Public Release:  'Fruity vegetables' and fish reduce asthma and allergies

Results from 7-year mother and child study just published

Blackwell Publishing Ltd.

Giving children a diet rich in fish and "fruity vegetables" can reduce asthma and allergies, according to a seven-year study of 460 Spanish children, published in the September issue of Pediatric Allergy and Immunology.

The findings also reinforce the researchers' earlier findings that a fish-rich diet in pregnancy can help to protect children from asthma and allergies.

"We believe that this is the first study that has assessed the impact of a child's diet on asthma and allergies and also taken into account the food their mother ate during pregnancy" says lead author Dr Leda Chatzi from the Department of Social Medicine at the University of Crete, Greece.

"Because we studied the children from pregnancy to childhood, we were able to include a wide range of elements in our analysis, including maternal diet during pregnancy, breastfeeding, smoking, the mother's health history, parental education and social class."

Researchers followed the progress of the children, on the Spanish island of Menorca, at regular intervals from before they were born until they were six-and-a-half.

They discovered that children who consumed more than 40 grams of "fruity vegetables" a day - namely tomatoes, eggplants (aubergines), cucumber, green beans and zucchini (courgettes) - were much less likely to suffer from childhood asthma.

And children who consumed more than 60 grams of fish a day also suffered less childhood allergies, echoing the protective effects they experienced when their mothers ate fish during pregnancy.

However the researchers noted that the dietary effects were quite specific and that other fruits and vegetables examined did not provide the same protective effect. Nor did other food groups included in the study, such as dairy products, meat, poultry and bread.

The mothers of 232 boys and 228 girls, who had been recruited during antenatal classes, completed detailed questionnaires on their children's health, weight, diet and any breathing problems every year until their child was six-and-a-half.

90 per cent of the children also underwent allergy testing - skin prick tests were used to check their response to the six most common allergens, including grass pollen and cats.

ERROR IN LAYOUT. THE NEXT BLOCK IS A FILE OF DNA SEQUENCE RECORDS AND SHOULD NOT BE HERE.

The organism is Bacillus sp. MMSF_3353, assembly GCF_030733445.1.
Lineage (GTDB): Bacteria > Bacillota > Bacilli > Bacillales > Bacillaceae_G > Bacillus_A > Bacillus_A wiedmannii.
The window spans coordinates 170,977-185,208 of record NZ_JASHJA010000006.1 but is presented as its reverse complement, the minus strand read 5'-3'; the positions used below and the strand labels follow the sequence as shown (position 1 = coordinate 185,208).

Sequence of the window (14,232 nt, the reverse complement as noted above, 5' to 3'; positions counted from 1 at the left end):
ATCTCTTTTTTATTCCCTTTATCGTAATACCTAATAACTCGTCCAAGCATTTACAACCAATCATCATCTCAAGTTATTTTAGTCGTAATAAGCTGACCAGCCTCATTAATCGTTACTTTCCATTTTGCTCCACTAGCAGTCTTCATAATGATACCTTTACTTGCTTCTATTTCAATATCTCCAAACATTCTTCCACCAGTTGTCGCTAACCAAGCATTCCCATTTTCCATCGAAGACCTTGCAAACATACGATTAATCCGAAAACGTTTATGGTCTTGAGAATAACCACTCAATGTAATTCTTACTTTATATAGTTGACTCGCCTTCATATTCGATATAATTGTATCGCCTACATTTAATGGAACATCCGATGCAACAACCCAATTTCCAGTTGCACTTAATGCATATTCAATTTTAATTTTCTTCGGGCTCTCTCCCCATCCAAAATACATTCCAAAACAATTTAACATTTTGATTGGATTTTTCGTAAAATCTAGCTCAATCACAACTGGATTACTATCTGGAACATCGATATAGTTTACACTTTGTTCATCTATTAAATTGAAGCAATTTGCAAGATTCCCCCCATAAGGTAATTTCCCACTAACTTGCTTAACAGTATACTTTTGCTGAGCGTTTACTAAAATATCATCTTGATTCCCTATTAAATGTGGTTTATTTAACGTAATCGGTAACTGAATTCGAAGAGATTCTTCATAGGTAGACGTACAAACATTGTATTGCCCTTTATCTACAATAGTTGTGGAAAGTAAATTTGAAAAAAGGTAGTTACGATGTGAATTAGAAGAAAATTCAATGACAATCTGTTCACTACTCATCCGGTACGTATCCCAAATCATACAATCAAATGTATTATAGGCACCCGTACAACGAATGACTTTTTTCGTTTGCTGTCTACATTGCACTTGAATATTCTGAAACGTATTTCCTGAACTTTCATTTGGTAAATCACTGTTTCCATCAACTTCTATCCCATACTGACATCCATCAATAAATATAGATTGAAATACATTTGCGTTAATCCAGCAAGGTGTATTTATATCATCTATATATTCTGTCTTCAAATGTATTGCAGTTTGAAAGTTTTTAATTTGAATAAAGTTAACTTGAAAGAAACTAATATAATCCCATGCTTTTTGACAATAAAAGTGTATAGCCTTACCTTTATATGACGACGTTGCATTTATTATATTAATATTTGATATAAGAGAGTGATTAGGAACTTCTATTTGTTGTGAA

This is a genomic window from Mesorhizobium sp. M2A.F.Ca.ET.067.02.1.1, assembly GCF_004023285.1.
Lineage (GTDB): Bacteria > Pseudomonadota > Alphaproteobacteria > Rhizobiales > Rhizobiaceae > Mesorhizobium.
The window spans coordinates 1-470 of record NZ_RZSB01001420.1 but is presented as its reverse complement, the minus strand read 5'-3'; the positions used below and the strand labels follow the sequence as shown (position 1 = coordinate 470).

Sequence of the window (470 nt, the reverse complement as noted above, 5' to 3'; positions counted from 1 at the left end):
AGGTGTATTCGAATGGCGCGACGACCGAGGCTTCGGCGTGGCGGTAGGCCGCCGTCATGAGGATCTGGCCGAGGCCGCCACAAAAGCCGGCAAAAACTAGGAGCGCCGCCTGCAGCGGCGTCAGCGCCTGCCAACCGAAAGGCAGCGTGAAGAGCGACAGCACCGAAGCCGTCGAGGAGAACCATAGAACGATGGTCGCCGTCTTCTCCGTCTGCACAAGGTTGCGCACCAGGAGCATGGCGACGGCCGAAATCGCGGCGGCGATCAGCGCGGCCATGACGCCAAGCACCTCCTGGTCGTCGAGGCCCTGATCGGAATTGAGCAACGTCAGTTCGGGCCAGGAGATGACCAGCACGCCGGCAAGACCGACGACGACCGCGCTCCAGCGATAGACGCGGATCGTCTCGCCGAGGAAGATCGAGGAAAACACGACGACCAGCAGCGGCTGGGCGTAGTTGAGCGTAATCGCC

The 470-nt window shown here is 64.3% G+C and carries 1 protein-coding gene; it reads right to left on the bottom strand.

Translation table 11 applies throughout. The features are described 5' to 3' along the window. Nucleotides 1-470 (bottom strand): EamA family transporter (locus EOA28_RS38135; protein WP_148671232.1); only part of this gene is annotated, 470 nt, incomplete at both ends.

The researchers found that just under nine per cent of the children suffered from some degree of wheezing, including six per cent with an allergy-related wheeze. And 17 per cent reacted to at least one of the allergens in the skin prick test.

"After adjusting the results for a wide range of variables, we concluded that the link between symptom-free children and a diet rich in fruity vegetables and fish was statistically significant" says Dr Chatzi.

"The biological mechanisms that underlie the protective affect of these foods is not fully understood, but we believe that the fruity vegetables and fish reduce the inflammation associated with asthma and allergies.

"The interesting thing about this study is that it followed a large number of children from the womb to the age of six-and-a-half and incorporated a wide range of dietary, social and health factors" says the Journal's Editor, Professor John Warner, Head of the Department of Paediatrics at Imperial College London.

"It provides parents with specific advice about the health promotion benefits of including fish and fruity vegetables as part of a balanced diet for both their children and the rest of the family."


Notes to editors

  • Diet, wheeze and atophy in school children in Menorca, Spain. Chatzi et al. Pediatric Allergy and Immunology. 18, pages 480 to 485. (September 2007)

  • Pediatric Allergy and Immunology publishes original contributions and comprehensive reviews on the understanding and treatment of immune deficiency and allergic inflammatory and infectious diseases in children, the development of specific and accessory immunity and the immunological interaction during pregnancy and lactation between mother and child. It aims to promote communication between scientists engaged in basic research and clinicians working with children and publishes both clinical and experimental work. Edited by Professor John Warner of Imperial College London it is published eight times a year by Wiley-Blackwell.

  • Wiley-Blackwell was formed in February 2007 as a result of the acquisition of Blackwell Publishing Ltd by John Wiley & Sons, Inc, and the merger between Blackwell and Wiley's Scientific, Technical, and Medical business. Together, the companies have created a global publishing business with deep strength in every major academic and professional field. Wiley-Blackwell publishes approximately 1,250 scholarly peer-reviewed journals and an extensive collection of books with global appeal.

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